May 16, 2008 -- Researchers have found that breast cancer patients who don't have enough vitamin D in their bodies are much more likely to have their cancer spread and to die from the disease.
For millions of women, the finding in a new study raises the possibility that a basic nutrient like vitamin D, a vitamin pill that costs just pennies a day, might have a profound impact on their breast cancer.
Dr. Anne McTiernan at the Fred Hutchinson Cancer Research Center said, "This study is significant because it tells us this may be one thing women can do to improve their prognosis."
Researchers, following more than 500 women with breast cancer, found that women deficient in vitamin D were 94 percent more likely to have their cancer spread and 73 percent more likely to die from their cancer.
JoEllen Welsh, a professor at the State University of New York at Albany, said, "Vitamin D is pretty unique in its action in that it does enter the cancer cells and induces them to undergo a cell death process."
Welsh should know. She studies vitamin D in her laboratory. Under a microscope, she showed ABC News a cluster of human breast cancer cells that shriveled up and died when she added vitamin D.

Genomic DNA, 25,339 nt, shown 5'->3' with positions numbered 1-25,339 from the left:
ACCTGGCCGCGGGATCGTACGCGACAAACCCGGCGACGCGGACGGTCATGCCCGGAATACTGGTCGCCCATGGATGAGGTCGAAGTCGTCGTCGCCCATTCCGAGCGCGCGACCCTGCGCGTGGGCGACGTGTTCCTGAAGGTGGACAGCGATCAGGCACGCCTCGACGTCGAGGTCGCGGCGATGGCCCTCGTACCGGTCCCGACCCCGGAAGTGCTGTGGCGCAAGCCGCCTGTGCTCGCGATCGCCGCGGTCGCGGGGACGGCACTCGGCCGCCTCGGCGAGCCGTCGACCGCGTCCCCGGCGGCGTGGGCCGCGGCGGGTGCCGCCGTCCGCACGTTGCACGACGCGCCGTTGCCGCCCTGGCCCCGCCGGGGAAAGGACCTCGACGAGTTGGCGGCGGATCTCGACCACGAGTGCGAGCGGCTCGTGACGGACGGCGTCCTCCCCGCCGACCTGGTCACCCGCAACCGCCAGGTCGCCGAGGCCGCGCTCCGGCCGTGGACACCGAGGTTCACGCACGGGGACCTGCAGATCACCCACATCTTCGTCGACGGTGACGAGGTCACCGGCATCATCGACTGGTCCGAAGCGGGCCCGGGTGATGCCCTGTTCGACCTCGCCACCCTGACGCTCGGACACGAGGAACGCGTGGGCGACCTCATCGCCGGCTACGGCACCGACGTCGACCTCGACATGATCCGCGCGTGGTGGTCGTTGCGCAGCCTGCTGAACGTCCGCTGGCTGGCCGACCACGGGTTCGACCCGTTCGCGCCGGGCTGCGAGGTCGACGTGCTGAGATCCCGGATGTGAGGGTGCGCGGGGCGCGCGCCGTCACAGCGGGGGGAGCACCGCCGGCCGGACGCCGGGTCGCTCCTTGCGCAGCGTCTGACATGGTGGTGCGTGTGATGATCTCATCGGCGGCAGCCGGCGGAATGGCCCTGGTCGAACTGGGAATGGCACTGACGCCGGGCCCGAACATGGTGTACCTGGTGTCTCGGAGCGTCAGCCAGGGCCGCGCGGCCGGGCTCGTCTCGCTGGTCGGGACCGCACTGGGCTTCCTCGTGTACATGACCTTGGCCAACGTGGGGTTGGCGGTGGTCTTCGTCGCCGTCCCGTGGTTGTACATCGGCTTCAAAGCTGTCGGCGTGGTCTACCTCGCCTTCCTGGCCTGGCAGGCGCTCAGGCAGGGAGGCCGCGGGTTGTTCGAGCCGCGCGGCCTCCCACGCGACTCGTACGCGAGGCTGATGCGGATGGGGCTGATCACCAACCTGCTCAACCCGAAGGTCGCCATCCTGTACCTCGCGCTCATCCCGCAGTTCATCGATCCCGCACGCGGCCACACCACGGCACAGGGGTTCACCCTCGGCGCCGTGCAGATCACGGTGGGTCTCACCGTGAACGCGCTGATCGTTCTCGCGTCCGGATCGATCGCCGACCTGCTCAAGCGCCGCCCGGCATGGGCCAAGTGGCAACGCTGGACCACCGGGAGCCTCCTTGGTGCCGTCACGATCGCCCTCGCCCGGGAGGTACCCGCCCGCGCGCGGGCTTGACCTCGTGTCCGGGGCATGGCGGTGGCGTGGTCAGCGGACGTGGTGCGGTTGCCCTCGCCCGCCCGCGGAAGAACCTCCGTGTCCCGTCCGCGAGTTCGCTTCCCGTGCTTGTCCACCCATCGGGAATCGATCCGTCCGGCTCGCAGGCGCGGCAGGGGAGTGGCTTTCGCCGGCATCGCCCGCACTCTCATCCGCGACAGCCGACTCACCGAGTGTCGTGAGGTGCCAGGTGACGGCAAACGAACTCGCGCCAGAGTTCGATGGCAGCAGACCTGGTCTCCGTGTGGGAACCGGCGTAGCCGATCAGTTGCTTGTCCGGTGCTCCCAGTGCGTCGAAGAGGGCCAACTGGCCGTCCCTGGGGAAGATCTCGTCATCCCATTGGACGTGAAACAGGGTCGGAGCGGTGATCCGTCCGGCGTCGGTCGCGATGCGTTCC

"The effects of vitamin D on breast cancer cells are very similar to the established drug Tamoxifen that many women take for breast cancer."
Vitamin D, essential for strong bones, has also been linked in several studies with cancer prevention. And not only breast cancer but colon and prostate cancers as well.
The problem, said cancer researchers, is that many women and men are not getting enough vitamin D. In this latest study, 76 percent of the breast cancer patients had low levels of the nutrient.
A simple blood test can determine whether someone is vitamin D deficient and by how much.
McTiernan, a researcher in breast cancer prevention, exercises daily, eats nutritiously and recently discovered that she too had dangerously low levels of the nutrient.
"I was very surprised at how low my vitamin D levels were. I thought I was doing everything right." she said.
Now with daily vitamin D supplements, she just might be.
For more information on vitamin D, check out the fact sheet provided by the National Institues of Health here.